INHERENTLY GOVERNMENTAL FUNCTIONS, ORGANIZATIONAL CONFLICTS OF INTEREST, AND THE OUTSOURCING OF THE UNITED KINGDOM'S MOD DEFENSE ACQUISITION FUNCTION: LESSONS LEARNED FROM THE U.S. EXPERIENCE.
It has been well said, as it relates to organizational conflicts of interest (OCI), that no one can serve two masters. One might be tempted to view OCI related to the outsourcing of government acquisition in much the same way--simply and in a binary fashion: if an economic entity is awarded government acquisition work, it will be excluded from competitions for future business related to that acquisition work. In short, successfully outsourcing the government acquisition function is not a simple feat, and any government's approach to such outsourcing needs to be treated with great care. Done properly, a government can avoid unnecessary restrictions on, and distortions to, the competitive marketplace, while providing industry the maximum practical opportunity to compete for government work and affording it reasonable certainty as to the potential for exclusion from future business. It is such a situation in which the UK's Ministry of Defence finds itself as it contemplates outsourcing the acquisition function performed by its 16,000-member Defence Equipment and Support function.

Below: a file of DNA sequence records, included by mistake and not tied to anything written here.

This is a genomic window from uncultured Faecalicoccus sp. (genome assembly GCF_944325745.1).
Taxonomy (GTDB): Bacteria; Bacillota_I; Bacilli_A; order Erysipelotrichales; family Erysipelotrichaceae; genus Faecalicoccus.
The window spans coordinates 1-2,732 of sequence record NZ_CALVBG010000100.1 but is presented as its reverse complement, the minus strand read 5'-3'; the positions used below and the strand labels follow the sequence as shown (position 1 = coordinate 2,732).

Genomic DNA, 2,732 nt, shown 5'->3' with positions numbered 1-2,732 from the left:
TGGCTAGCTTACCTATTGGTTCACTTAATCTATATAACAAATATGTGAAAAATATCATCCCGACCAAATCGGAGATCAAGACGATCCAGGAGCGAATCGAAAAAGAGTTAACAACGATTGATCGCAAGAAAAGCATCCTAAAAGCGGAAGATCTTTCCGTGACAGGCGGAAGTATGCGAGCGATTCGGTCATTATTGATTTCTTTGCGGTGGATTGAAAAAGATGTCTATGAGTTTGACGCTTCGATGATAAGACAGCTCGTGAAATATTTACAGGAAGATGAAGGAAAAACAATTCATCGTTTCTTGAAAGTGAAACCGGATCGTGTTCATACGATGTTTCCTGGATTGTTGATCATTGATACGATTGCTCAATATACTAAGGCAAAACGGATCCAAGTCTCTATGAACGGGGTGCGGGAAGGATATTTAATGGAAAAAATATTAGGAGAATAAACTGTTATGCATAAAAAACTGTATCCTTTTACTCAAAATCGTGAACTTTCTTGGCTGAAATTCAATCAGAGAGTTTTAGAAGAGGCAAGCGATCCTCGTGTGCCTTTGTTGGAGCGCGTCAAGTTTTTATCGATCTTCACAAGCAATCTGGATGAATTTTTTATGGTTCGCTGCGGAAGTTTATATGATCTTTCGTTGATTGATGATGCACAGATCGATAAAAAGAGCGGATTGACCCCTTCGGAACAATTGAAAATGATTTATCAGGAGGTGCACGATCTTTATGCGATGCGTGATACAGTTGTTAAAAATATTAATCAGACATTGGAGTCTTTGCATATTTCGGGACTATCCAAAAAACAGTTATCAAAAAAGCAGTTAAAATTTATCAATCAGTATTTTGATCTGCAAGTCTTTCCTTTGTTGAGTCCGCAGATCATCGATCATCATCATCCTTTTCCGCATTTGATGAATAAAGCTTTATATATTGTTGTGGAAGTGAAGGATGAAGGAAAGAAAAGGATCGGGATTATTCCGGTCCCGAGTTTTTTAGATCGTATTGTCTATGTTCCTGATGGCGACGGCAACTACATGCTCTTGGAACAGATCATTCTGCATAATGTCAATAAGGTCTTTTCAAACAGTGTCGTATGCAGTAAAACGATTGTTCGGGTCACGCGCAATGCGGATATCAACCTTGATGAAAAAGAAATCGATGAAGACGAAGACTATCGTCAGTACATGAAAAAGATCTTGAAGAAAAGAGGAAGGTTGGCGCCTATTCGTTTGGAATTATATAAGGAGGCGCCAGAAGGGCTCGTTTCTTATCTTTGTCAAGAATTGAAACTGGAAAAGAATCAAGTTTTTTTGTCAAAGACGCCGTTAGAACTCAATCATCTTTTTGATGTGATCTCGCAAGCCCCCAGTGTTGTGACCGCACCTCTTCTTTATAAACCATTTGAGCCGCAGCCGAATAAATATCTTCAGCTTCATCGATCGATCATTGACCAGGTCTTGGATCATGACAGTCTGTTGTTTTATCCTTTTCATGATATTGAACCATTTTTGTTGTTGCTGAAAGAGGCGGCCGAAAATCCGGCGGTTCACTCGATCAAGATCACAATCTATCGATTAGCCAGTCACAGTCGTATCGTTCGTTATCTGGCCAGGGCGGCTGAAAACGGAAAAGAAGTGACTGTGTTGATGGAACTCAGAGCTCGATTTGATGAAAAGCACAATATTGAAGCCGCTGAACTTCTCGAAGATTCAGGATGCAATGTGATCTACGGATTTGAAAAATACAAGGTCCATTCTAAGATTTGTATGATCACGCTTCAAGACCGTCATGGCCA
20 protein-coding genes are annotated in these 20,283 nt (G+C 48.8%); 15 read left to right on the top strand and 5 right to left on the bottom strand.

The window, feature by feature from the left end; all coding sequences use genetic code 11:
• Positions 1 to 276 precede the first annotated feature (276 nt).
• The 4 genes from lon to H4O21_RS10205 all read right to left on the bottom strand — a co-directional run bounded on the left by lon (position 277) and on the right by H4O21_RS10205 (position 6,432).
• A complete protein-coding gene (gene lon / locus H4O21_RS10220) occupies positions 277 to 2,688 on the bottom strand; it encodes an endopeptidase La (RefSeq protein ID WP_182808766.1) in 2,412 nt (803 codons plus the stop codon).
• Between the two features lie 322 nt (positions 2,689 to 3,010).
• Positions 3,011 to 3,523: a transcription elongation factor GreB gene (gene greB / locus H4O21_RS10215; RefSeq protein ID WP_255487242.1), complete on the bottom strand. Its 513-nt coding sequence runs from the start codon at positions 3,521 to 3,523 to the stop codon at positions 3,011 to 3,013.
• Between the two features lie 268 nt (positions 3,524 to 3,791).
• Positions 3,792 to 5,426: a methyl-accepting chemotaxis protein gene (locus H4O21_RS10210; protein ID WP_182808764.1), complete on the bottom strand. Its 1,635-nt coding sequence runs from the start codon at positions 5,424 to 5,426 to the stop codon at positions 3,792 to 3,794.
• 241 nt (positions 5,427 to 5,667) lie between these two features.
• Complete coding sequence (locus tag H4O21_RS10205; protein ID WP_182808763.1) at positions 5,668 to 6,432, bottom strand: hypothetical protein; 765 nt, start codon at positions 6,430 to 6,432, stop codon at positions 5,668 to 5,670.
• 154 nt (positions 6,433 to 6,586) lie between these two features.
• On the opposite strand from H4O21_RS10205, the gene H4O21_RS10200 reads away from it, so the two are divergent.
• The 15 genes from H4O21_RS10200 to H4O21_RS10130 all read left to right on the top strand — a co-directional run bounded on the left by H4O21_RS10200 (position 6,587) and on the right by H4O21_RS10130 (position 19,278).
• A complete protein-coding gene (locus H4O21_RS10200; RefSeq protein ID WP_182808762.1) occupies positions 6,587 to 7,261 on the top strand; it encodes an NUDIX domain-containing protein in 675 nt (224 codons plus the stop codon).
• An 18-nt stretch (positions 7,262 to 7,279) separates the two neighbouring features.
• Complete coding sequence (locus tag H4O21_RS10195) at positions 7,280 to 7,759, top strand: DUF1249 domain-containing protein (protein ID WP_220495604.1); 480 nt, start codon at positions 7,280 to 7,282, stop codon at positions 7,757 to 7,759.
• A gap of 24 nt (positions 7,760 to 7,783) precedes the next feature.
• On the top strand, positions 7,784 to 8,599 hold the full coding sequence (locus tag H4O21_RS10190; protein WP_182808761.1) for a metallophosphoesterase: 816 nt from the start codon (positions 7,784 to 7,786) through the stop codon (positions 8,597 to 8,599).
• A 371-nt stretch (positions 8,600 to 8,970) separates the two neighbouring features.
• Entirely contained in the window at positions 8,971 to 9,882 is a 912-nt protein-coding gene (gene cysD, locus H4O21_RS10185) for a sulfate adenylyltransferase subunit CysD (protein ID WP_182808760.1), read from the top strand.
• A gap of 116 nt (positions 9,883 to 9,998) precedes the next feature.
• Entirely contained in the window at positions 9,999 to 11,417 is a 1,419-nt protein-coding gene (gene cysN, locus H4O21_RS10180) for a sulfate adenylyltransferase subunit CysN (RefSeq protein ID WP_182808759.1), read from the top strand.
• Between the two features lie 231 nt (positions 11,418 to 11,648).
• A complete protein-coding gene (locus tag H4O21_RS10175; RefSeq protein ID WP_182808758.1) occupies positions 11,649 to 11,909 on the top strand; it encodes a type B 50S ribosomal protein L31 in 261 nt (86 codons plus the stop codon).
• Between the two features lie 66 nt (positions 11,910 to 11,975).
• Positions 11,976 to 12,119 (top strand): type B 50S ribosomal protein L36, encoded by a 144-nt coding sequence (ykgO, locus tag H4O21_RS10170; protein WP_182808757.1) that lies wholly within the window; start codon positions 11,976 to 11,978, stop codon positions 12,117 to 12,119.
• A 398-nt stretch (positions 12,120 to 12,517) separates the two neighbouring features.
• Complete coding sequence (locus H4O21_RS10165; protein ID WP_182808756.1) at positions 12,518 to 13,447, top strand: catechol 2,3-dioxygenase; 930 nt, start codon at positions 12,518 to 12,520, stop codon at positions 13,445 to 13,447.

Kirkwood, W. T. (2015). Inherently governmental functions, organizational conflicts of interest, and the outsourcing of the United Kingdom's MoD defense acquisition function: Lessons learned from the U.S. experience. Public Contract Law Journal, 44(3), 443-468. Retrieved from https://search.proquest.com/ docview/1727757062?accountid=40390
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|Author:||Kirkwood, William T.|
|Publication:||Defense A R Journal|
|Article Type:||Brief article|
|Date:||Jan 1, 2018|
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